Author: Jack Challem
Excerpt from: Vegetarian Times – Issue 247
If you’re over 50, you probably suffer from age-associated memory impairment (AAMI), more commonly known as, “Honey, have you seen my keys?” Phosphatidylserine (fos-fuh-TIE-dul-SEER-een) can help sharpen memory and help people be more alert, says Richard Kunin, M. D., a nutritionally oriented psychiatrist in San Francisco.
Phosphatidylserine forms part of the structure of cell membranes or walls. Young cell membranes, rich in phosphatidylserine, are flexible and have no difficulty allowing nutrients to move in and waste products to pass out of cells. But as we age and our phosphatidylserine levels decline, cell membranes beccome rigid, shutting the door on this process. Brain cells seem particularly sensitive to these changes.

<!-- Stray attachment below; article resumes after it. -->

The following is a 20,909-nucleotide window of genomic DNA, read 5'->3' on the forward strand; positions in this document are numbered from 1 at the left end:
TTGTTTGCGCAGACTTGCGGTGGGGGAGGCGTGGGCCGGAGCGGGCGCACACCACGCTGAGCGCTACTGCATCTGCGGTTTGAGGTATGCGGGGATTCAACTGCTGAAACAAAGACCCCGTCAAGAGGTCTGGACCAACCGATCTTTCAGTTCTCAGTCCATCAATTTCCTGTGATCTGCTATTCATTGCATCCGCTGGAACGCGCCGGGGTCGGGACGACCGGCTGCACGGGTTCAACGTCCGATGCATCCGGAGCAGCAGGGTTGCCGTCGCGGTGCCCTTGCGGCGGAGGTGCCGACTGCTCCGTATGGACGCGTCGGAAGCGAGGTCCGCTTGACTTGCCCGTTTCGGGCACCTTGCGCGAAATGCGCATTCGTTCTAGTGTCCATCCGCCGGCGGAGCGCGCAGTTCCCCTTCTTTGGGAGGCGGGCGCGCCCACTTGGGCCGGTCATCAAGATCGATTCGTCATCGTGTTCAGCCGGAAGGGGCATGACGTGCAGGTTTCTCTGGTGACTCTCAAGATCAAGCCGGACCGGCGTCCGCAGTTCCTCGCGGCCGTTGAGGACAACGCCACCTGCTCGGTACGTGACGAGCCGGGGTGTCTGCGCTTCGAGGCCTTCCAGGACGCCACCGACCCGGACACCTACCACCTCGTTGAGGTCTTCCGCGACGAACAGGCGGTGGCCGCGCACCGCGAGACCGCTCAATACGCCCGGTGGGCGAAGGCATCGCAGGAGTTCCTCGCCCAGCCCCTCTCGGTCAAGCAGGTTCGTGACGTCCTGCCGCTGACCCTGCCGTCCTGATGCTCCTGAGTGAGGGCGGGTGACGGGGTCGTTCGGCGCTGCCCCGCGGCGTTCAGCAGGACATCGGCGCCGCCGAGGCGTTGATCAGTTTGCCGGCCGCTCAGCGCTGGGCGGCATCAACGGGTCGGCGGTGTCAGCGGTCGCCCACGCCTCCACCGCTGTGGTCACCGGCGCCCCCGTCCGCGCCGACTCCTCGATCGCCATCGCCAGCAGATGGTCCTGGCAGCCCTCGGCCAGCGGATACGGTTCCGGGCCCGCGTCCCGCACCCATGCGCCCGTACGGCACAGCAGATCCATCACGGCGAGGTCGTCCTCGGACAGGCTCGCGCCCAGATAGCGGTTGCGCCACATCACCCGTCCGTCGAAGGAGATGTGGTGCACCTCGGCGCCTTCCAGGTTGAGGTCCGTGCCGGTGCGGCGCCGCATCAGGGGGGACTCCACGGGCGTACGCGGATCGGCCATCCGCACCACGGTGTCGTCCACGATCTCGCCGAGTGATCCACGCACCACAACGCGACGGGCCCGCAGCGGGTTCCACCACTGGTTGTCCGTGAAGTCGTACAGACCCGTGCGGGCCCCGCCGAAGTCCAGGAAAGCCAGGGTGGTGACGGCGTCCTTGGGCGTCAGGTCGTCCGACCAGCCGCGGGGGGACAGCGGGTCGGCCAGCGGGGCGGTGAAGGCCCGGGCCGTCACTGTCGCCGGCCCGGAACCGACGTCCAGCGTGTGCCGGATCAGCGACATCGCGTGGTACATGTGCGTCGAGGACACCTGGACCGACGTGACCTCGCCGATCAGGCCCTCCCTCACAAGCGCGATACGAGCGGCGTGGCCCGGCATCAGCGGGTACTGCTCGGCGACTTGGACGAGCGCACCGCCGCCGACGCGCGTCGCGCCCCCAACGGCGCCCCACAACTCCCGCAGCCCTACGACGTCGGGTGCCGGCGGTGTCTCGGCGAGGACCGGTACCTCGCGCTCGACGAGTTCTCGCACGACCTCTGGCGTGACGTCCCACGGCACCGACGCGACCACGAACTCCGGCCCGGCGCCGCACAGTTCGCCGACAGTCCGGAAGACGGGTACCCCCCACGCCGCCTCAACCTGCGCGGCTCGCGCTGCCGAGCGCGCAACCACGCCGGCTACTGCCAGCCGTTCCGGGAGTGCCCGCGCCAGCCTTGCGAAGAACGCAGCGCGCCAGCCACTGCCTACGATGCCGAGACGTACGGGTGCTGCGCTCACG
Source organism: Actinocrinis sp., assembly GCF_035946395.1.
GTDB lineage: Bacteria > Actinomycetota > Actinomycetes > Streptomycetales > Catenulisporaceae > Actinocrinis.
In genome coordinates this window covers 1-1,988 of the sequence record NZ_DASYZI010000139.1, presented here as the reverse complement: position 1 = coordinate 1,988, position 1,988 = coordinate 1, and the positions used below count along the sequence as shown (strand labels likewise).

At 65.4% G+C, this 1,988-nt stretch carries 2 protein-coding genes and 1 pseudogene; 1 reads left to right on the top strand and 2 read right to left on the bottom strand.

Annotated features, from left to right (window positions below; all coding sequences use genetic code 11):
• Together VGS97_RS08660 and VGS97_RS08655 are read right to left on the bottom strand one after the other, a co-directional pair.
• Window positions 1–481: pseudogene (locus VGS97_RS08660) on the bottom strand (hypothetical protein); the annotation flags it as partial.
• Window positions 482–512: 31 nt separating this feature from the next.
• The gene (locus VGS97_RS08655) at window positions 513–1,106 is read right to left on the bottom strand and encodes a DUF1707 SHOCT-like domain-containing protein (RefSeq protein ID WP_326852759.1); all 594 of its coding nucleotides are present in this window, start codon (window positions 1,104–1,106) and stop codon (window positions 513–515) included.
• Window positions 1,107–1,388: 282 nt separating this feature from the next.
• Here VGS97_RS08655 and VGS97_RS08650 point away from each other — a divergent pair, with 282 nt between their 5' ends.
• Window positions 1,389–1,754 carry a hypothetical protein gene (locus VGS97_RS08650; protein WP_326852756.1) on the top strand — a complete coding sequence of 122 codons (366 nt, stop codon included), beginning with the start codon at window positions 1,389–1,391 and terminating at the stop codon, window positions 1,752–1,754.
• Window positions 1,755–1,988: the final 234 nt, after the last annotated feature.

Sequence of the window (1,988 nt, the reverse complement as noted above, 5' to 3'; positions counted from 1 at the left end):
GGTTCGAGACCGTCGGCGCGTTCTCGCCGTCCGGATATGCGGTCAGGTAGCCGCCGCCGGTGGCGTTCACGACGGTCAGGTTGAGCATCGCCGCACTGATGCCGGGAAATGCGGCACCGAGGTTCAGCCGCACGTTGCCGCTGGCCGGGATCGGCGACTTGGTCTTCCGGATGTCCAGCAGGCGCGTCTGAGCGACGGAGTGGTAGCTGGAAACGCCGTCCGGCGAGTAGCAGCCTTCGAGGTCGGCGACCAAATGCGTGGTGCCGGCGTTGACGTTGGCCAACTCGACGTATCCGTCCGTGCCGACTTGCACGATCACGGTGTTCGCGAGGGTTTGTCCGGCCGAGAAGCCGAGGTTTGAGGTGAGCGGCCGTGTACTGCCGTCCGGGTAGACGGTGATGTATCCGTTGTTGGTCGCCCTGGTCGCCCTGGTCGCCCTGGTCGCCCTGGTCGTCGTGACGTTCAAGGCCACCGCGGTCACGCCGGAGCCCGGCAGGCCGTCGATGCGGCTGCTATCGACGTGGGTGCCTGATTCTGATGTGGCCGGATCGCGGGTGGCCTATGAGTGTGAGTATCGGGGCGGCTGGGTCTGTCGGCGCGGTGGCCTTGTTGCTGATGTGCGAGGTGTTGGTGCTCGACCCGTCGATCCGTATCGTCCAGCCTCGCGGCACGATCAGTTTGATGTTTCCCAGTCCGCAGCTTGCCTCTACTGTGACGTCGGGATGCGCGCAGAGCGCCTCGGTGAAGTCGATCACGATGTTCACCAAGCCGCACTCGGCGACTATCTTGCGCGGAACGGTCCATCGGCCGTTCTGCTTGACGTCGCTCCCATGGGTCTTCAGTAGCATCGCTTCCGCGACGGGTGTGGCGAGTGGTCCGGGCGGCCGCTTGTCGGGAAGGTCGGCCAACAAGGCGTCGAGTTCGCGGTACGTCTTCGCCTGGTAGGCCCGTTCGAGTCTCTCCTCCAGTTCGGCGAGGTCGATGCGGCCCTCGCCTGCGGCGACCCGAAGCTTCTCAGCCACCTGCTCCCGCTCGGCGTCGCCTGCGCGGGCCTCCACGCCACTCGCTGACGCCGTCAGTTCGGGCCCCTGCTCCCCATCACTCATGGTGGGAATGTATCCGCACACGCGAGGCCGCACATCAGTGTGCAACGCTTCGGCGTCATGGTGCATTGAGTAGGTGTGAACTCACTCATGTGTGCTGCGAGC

Replenishing phosphatidylserine levels can have dramatic effets on brain function. In one study, Thomas H. Crook, Ph.D., a clinical psychologist in Scottsdale, Arizona, gave 300 mg. of phosphatidylserine daily to 149 patients with AAMI. After 12 weeks, they scored 30 percent better on tests that measured name and number recall.
Dharma Singh Khalsa, M.D., Tuscon, Arizona-based author of Brain Longevity (Warner Books, 1997), recommends one 100 mg. tablet or capsule daily to delay or prevent age-related memory loss and 200 mg. per day to enhance cognitive function. Khalsa has been prescribing–and tracking–phosphatidylserine for several years. Not only does he report a lack of side effets, he notes an increase in his own ability to juggle several mental tasks at once.